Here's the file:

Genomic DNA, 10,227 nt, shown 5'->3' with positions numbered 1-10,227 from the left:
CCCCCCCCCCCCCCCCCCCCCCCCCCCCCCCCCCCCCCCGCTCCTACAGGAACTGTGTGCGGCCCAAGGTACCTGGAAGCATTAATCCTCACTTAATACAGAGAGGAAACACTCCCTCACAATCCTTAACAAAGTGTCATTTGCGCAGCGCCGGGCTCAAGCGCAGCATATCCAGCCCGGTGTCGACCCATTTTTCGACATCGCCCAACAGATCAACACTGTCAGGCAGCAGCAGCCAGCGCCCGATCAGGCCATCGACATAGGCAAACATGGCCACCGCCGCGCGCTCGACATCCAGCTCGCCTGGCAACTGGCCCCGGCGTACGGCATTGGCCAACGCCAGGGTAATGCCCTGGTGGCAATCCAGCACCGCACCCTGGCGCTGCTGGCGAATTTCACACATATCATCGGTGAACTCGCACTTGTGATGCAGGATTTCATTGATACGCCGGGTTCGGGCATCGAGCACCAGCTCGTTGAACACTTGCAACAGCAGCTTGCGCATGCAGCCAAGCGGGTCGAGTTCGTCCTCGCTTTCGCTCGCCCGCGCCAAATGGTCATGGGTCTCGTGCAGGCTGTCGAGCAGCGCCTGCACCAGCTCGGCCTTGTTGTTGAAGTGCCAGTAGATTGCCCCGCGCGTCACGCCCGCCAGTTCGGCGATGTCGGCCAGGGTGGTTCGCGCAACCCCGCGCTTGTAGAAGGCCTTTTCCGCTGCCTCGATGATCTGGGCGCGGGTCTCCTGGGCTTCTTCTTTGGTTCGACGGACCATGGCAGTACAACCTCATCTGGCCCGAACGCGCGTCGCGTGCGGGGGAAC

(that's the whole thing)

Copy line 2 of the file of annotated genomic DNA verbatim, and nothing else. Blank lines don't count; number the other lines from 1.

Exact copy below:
CCCCCCCCCCCCCCCCCCCCCCCCCCCCCCCCCCCCCCCGCTCCTACAGGAACTGTGTGCGGCCCAAGGTACCTGGAAGCATTAATCCTCACTTAATACAGAGAGGAAACACTCCCTCACAATCCTTAACAAAGTGTCATTTGCGCAGCGCCGGGCTCAAGCGCAGCATATCCAGCCCGGTGTCGACCCATTTTTCGACATCGCCCAACAGATCAACACTGTCAGGCAGCAGCAGCCAGCGCCCGATCAGGCCATCGACATAGGCAAACATGGCCACCGCCGCGCGCTCGACATCCAGCTCGCCTGGCAACTGGCCCCGGCGTACGGCATTGGCCAACGCCAGGGTAATGCCCTGGTGGCAATCCAGCACCGCACCCTGGCGCTGCTGGCGAATTTCACACATATCATCGGTGAACTCGCACTTGTGATGCAGGATTTCATTGATACGCCGGGTTCGGGCATCGAGCACCAGCTCGTTGAACACTTGCAACAGCAGCTTGCGCATGCAGCCAAGCGGGTCGAGTTCGTCCTCGCTTTCGCTCGCCCGCGCCAAATGGTCATGGGTCTCGTGCAGGCTGTCGAGCAGCGCCTGCACCAGCTCGGCCTTGTTGTTGAAGTGCCAGTAGATTGCCCCGCGCGTCACGCCCGCCAGTTCGGCGATGTCGGCCAGGGTGGTTCGCGCAACCCCGCGCTTGTAGAAGGCCTTTTCCGCTGCCTCGATGATCTGGGCGCGGGTCTCCTGGGCTTCTTCTTTGGTTCGACGGACCATGGCAGTACAACCTCATCTGGCCCGAACGCGCGTCGCGTGCGGGGGAAC